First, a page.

30 November 2018
Time: 2:00 - 5:00pm
Venue: Room 313, School of Law, Queen Mary, University of London, Mile End Road, London E1 4NS
Over the last few decades, Special Educational Needs law has become an increasingly technical and complex area of legal practice. In addition, cuts to legal aid and the structural features of the tribunal system seem to have made SEN Law progressively inaccessible to the parents/guardians of children and young persons with SEN. This workshop brings together legal practitioners in private practice, charitable organisations, and academics with expertise in SEN law (and Disability Discrimination/Equality law generally) to discuss a range of specific challenges that affect this rapidly growing area of law and to consider ways in which University Law Schools could contribute to its development.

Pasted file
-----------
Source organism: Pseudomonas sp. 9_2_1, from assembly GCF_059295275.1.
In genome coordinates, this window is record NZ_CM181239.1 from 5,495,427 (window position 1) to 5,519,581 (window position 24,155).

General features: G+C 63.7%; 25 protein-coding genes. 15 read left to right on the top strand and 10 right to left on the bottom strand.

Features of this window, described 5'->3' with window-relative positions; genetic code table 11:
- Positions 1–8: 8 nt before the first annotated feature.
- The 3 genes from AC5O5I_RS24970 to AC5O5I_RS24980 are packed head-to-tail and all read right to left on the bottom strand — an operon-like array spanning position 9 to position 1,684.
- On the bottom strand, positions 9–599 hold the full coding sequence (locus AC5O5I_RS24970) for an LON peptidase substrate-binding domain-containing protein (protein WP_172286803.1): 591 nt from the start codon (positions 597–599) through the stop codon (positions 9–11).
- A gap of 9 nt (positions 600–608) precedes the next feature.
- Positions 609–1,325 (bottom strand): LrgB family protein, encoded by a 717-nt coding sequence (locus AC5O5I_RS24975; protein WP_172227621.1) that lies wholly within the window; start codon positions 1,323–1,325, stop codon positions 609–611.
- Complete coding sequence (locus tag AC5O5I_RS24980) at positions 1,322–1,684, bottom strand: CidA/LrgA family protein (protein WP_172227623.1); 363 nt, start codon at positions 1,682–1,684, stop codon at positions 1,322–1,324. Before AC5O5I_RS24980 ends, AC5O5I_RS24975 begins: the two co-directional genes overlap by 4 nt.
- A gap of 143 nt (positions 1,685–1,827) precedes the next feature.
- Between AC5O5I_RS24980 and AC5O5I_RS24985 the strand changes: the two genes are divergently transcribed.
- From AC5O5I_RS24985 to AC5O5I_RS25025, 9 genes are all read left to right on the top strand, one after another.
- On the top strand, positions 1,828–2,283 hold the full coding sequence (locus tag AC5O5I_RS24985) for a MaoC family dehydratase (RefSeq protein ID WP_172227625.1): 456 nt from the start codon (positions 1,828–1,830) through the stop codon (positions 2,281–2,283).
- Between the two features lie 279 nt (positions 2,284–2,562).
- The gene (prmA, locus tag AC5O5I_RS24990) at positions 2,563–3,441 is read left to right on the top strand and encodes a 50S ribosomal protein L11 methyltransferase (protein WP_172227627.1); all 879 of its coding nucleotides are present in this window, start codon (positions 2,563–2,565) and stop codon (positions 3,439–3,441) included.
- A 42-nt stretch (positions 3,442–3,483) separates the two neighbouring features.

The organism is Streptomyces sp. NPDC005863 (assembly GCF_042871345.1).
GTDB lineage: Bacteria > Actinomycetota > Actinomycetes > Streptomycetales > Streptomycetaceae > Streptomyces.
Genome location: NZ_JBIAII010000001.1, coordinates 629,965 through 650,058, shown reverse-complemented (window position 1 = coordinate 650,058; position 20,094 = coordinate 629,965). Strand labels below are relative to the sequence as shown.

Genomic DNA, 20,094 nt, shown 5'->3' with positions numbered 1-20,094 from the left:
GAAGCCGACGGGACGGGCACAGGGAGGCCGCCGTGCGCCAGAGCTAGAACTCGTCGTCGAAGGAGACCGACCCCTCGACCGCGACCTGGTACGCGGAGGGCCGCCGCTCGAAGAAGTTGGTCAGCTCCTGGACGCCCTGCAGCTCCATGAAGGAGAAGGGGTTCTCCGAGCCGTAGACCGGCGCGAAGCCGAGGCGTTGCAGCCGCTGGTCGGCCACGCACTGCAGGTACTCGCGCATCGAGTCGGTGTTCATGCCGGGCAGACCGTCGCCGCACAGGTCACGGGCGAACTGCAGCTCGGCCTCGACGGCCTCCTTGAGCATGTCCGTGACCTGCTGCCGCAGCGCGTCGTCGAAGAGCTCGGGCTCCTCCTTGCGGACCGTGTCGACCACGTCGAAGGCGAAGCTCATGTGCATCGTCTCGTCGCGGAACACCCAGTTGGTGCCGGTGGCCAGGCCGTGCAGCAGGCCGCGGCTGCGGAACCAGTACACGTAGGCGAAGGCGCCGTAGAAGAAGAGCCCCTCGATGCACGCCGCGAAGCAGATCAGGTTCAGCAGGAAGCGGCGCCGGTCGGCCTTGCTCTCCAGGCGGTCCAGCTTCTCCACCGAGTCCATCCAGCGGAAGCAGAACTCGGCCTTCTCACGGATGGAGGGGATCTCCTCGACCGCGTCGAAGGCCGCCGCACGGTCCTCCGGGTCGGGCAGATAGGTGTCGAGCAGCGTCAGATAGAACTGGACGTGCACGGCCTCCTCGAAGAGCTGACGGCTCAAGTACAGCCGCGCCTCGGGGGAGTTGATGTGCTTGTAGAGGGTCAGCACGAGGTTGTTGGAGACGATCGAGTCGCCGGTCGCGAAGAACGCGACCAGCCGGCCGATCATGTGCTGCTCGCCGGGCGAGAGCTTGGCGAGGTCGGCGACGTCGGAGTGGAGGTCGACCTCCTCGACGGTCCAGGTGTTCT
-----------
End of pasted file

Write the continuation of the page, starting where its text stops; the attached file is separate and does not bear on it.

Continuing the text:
- Prof. Luke Clements (Leeds University) - SEN Law Scholarship and public/private partnerships
- Louise Coleman (Solicitor, South London Legal Partnership) - Local Authority perspectives
- Adam Friel (Solicitor, Sinclairslaw Solicitors) - Advising parents, guardians/young persons on SEN Law
- Mark Greaves (Barrister, Old Square Chambers) - SEN Law and disability discrimination
- Alastair Hodge (Barrister, 5 Essex Court Chambers) - School exclusions and SEN Law
- Prof. Michael King (Reading University) - Training law students as SEN representatives and advisors
- Eleanor Wright (SOS!SEN) - Third sector perspectives
Dr Stephen Allen (Department of Law, QMUL)
Frances Ridout (Director, Legal Advice Centre, QMUL)
This event is supported by the Society of Legal Scholars via its Small Projects and Events Fund.
For directions to the venue, please refer to the map.
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